Maya ran from the house bleeding. Knowing she couldn't hide her wounds from Vivian, Maya did not return to San Francisco. She was also afraid that Vivian and her family would cause trouble for Bailey Sr., remembering what happened to Mr. Freeman. Bailey Sr. took Maya to get her wounds wrapped at a friend's house.

Determined never to be victimized again, Maya fled the home of her father's friend and spent the night in a junkyard. The next morning, she found there were several runaways living there. During her month-long stay with the runaways, Maya learned to not only dance and cuss, but to also appreciate diversity, which influenced the rest of her life. At summer's end, Maya decided to return to her mother, but the experience left her feeling empowered.

Movin' On Up

Maya had matured from a timid girl to a strong young woman. Her brother Bailey, on the other hand, was changing. He had become obsessed with winning his mother's affection, even beginning to emulate the lifestyles of the men Vivian once kept company with. When Bailey brought a white prostitute home, Vivian kicked him out. Hurt and disillusioned, Bailey eventually left town to take a job with the railroad.

When school started in the fall, Maya convinced Vivian to let her take a semester off to work. Missing Bailey terribly, she sought a distraction and applied for a job as a streetcar conductor, despite racist hiring policies. Maya persisted for weeks, eventually becoming San Francisco's first black streetcar operator.

Upon returning to school, Maya began to mentally exaggerate her masculine features and became worried that she might be a lesbian.  Maya decided to get a boyfriend to convince herself otherwise. But all of Maya's male friends wanted slim, light-skinned, straight-haired girls, and she possessed none of these qualities. Maya then propositioned a handsome neighbor boy, but the unsatisfying encounter didn't allay her anxieties. Three weeks later, however, Maya discovered she was pregnant.

After calling Bailey, Maya decided to keep her pregnancy a secret. Afraid that Vivian would make her quit school, Maya threw herself into her studies, and after graduating from the Mission High School in 1945, confessed her eighth-month pregnancy. Claude Bailey Johnson, who later changed his name to Guy, was born shortly after 17-year-old Maya's graduation.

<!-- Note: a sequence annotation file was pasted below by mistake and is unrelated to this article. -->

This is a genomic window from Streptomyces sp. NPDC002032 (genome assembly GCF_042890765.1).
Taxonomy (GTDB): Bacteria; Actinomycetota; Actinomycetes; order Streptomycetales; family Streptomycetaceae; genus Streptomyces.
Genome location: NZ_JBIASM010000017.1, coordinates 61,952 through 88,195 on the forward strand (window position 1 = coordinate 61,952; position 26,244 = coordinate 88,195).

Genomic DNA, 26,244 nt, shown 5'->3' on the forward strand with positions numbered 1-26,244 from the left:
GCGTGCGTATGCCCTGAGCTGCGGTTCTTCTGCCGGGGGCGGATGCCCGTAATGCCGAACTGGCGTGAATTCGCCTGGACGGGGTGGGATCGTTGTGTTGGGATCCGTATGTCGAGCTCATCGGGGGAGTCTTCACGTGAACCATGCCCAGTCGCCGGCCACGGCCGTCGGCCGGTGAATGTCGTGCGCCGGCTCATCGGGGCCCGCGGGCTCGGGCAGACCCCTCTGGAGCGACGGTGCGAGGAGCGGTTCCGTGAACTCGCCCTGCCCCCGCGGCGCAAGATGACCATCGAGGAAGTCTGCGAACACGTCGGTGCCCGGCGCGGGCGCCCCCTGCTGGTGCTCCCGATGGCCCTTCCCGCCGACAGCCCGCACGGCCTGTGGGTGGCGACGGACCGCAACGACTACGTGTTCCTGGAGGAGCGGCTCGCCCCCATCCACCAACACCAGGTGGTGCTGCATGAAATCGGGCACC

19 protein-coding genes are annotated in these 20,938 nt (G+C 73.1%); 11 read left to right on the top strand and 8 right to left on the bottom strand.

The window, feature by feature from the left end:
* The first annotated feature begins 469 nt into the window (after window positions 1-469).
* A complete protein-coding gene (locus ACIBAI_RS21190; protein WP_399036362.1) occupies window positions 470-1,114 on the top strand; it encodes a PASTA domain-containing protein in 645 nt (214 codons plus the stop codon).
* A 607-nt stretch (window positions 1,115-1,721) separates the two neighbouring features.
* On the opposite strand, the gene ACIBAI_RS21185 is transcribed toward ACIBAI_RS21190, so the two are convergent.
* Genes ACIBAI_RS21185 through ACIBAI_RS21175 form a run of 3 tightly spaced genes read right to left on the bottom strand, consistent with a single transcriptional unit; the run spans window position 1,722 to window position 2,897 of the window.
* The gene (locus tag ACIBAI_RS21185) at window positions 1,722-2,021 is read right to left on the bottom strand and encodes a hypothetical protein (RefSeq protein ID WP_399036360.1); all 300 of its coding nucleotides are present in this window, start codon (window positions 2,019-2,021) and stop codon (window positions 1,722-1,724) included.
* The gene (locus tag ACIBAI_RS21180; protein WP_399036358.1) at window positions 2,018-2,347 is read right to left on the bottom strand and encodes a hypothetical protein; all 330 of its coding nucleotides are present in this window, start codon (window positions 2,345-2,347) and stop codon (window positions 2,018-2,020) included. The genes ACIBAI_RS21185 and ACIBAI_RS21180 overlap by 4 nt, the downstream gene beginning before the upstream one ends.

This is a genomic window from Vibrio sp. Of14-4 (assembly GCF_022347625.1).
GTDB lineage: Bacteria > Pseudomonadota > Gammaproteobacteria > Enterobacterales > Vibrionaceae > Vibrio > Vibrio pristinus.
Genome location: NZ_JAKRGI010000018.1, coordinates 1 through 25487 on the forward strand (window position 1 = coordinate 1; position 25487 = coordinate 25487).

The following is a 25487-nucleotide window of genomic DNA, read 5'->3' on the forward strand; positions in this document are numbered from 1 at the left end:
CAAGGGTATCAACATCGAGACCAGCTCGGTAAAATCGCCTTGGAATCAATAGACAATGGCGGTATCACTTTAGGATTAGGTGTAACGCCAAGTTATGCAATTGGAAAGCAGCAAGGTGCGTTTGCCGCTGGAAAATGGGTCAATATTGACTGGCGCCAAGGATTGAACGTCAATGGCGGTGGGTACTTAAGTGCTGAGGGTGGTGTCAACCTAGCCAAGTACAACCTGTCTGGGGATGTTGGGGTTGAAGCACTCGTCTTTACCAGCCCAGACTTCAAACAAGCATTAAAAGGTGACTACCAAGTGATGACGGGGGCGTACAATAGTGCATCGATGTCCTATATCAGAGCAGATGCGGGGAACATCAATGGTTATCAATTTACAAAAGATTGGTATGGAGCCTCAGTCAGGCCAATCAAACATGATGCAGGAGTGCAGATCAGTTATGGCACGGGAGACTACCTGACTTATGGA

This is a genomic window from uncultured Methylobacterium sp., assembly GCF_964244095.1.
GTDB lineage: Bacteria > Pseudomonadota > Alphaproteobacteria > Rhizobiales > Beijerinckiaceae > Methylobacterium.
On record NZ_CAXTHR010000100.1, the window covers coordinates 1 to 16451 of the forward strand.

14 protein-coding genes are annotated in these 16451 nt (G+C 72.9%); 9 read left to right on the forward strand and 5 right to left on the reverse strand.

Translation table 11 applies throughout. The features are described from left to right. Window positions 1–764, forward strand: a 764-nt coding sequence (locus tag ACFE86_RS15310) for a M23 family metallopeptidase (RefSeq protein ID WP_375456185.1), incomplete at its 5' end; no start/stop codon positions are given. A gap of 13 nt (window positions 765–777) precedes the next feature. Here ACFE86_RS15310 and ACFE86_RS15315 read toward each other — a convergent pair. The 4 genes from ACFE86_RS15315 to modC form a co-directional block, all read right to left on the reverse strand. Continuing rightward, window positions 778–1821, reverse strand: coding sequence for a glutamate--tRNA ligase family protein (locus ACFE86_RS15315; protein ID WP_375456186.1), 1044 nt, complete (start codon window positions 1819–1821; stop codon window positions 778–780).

A New Name, New Life

Maya adored her son and, for the very first time, felt needed. Her life became more colorful as she worked to provide for him by singing and dancing in nightclubs, cooking, being a cocktail waitress, a prostitute, and a brothel madam. In 1949, Maya married Anastasios Angelopulos, a Greek-American sailor. But the interracial marriage in 1950s America was doomed from the start, ending in 1952.

In 1951, Maya studied modern dance under greats Alvin Ailey and Martha Graham, even teaming with Ailey to perform at local functions as Al and Rita. Working as a professional calypso dancer at the Purple Onion in San Francisco, Maya was still called Marguerite Johnson. But that soon changed when, at the insistence of her managers, Maya combined her former husband's surname and Bailey's nickname of Maya, to create the distinctive name Maya Angelou.

When Angelou’s beloved Momma passed away, Angelou was sent into a tailspin. Distraught, but vowing to live fully, Angelou turned down a contract for a Broadway play, left her son with Vivian, and embarked on a 22-nation tour with the opera Porgy and Bess (1954-1955). But Angelou continued to hone her writing skills while traveling, as she found solace in creating poetry. In 1957, Angelou recorded her first album, Calypso Heat Wave.

Angelou had been dancing, singing, and acting throughout San Francisco, but then moved to New York and joined the Harlem Writers Guild in the late 1950s. While there, she befriended literary great James Baldwin, who encouraged Angelou to focus directly on a writing career.

Triumph and Tragedy

In 1960, after hearing civil rights leader Dr. Martin Luther King, Jr. speak, Angelou wrote along with Godfrey Cambridge, Cabaret for Freedom, to benefit King's Southern Christian Leadership Conference (SCLC). Angelou was a great asset as a fundraiser and organizer;  she was then appointed SCLC's Northern Coordinator by Dr. King.

Also in 1960, Angelou took a common-law husband, Vusumzi Make, a South African anti-apartheid leader from Johannesburg. Maya, her 15-year-old son Guy, and new husband moved to Cairo, Egypt, where Angelou became an editor for The Arab Observer.